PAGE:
I think if I were going to make it using left over pulled pork, I would just use the same formula, sans beef cubes, and just add the pork at the very end. Just long enough to heat it and maybe take on a little flavor.
      Cooking it much longer than that would just turn it to mush....imo.

      Oh, and NO beans in chili!!!

      Comment


      • CHNeal
        CHNeal commented
        Editing a comment
        Oh you just had to go there didn’t you?!

      • Finster
        Finster commented
        Editing a comment
        Somebody's gotta be that guy...lol

      #7
      I think you could add a pound or two to a big batch of any good chili recipe that also has brisket, chuck, etc. in it. It would make the chili extra meaty and you'd have plenty to go around. Some people add beans to chili to stretch the dish. Adding pulled pork is a more meaty way to stretch the dish. It's worth a try.

      For a delicious chili recipe, my go-to is Malcolm Reed's Smoked Chuck Chili. You could add pulled pork to it easily, I would think. Also, Troutman has a good one here on The Pit. This topic has some good chili links as well.​​​

      If you want to use pulled pork exclusively in a chili then any good chicken chili recipe might be a good place to start, since pork and chicken are often interchangeable in recipes.

      All this said, pulled pork really shines in a red posole or a chili verde dish. (See the links in earlier posts from barelfly and ecowper ).

      Pulled pork nachos or tacos or simply BBQ Pulled Pork sammies (with fav BBQ sauce mixed in with the pork) are quick options too.

      Kathryn
      Last edited by fzxdoc; December 30, 2022, 08:03 AM.

      Comment


      • ecowper
        ecowper commented
        Editing a comment
        Chili Verde is one of my favorite fall dishes. In September and October, every year, my wife makes it with peppers and tomatillos harvested from our garden.

      #8
      Are you saying you don’t trust the new york times food bloggers?

      Comment


        #9
        This is why I have long been resistant to using smoked pork or venison in recipes heavily flavored with spices…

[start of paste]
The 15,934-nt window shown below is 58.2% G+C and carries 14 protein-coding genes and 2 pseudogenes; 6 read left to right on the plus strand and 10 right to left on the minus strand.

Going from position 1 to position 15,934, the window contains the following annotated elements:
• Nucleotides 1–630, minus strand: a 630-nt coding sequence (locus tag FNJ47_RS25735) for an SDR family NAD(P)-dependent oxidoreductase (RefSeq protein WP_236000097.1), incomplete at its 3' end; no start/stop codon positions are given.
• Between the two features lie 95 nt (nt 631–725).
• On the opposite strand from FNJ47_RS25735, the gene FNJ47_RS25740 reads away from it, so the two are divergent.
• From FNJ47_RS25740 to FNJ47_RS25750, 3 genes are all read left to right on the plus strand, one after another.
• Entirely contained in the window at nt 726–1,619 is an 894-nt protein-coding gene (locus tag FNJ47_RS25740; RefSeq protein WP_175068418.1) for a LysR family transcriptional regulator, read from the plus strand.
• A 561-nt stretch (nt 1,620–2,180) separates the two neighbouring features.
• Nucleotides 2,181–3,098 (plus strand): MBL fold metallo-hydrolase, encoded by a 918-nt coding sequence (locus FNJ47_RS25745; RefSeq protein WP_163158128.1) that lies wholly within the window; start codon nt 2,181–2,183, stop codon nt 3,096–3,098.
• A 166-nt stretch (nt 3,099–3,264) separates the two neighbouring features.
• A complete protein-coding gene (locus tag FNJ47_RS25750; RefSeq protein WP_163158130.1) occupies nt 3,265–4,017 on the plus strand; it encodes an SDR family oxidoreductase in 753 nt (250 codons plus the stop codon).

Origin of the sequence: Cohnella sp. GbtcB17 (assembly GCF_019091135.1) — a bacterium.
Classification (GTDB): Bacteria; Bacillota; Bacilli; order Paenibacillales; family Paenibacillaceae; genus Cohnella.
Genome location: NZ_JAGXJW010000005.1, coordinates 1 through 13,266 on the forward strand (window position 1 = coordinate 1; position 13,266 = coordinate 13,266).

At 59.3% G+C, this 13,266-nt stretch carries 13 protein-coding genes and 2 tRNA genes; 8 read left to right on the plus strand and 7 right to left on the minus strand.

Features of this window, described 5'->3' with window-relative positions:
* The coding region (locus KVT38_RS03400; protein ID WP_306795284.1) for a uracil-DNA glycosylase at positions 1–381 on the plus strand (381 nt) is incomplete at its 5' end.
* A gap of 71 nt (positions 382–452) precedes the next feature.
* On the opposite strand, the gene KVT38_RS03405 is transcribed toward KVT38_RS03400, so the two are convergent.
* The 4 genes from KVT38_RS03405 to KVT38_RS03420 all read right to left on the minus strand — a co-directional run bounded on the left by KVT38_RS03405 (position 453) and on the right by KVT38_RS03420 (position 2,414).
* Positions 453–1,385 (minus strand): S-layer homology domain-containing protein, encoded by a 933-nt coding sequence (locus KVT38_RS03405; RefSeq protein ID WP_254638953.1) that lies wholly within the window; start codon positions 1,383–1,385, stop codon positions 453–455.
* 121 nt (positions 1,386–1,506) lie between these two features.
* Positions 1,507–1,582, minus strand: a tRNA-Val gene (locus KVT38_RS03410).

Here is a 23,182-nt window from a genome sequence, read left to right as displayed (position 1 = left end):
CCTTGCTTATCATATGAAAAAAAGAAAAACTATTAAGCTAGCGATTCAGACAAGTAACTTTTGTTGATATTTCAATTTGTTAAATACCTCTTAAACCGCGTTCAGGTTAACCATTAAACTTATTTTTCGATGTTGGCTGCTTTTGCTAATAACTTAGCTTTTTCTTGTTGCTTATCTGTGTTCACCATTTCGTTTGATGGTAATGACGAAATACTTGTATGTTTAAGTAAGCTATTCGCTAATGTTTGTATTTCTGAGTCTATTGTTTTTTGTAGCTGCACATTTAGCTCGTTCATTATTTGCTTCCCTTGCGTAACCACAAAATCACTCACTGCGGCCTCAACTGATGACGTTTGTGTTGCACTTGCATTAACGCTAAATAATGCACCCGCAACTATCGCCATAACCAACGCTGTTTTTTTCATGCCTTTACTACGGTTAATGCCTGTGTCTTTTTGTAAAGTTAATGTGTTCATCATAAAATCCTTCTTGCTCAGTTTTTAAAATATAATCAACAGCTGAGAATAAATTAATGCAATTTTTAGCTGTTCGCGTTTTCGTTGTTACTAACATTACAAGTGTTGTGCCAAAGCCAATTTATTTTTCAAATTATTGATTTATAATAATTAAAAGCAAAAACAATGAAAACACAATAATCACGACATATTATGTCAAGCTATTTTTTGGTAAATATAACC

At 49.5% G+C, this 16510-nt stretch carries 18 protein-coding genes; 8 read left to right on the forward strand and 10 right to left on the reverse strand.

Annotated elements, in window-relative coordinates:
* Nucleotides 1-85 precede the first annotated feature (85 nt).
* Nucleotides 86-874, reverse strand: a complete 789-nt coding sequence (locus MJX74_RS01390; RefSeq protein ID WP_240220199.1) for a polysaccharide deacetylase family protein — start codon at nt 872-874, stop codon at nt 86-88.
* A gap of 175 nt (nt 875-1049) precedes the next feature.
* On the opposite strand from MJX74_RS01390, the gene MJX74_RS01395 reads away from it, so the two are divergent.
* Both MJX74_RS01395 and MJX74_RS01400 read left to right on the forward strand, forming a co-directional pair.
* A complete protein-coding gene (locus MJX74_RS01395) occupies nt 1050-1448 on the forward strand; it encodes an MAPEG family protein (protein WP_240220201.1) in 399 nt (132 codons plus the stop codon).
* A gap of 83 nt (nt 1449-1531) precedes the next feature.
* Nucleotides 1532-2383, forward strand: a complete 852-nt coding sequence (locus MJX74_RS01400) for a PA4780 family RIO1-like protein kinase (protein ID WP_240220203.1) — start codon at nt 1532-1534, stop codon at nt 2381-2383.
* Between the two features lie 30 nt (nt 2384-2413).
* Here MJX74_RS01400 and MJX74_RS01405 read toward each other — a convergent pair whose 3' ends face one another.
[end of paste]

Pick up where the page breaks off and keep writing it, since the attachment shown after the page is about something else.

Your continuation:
The meat or smoke flavor is the reason I had smoked pork or venison in the first place…

        My answer is you can use your smoked pork in any meat included recipe… but it will wind up getting lost in the other flavors…. Chili is definitely a spice heavy recipe… on purpose…

        If I want the best of beef, I cook a steak…
        If I want to fix my pulled pork craving, I fix a sandwich with a little Duke’s Mayo…
        If I want chili… I’ll let beef be the spice carrier…

        Disclaimer: This is a personal opinion… and was not gleaned by reading nyt articles…

        Comment


          #10
          jtw I'll add my favorite use for leftover pulled pork: the pulled pork omelette. Using your favorite omelette technique add the pulled pork, cheese of choice (for me it is my smoked pepper jack) and then drizzle with enchilada sauce (I make my own from Hatch red chile powder). Add an English Muffin dripping in butter and some crispy hash browns and you have a very yummy breakfast indeed.

          Comment


          • HawkerXP
            HawkerXP commented
            Editing a comment
            oh yes, to the omelette. I'll also spread some on pizza!

          #11
          You may want to try this. It has become a favorite recipe for left over pulled pork in my house: https://thelocalpalate.com/recipes/brunswick-stew-2/

          Comment


            #12
            I would go the Brunswick stew route too. Make that and some corn bread and you’re set

            Comment


              #13
              We have chopped leftover pulled pork and used it instead of beef. it was good.
              We mostly use pulled pork for pulled pork Nachos.

              Comment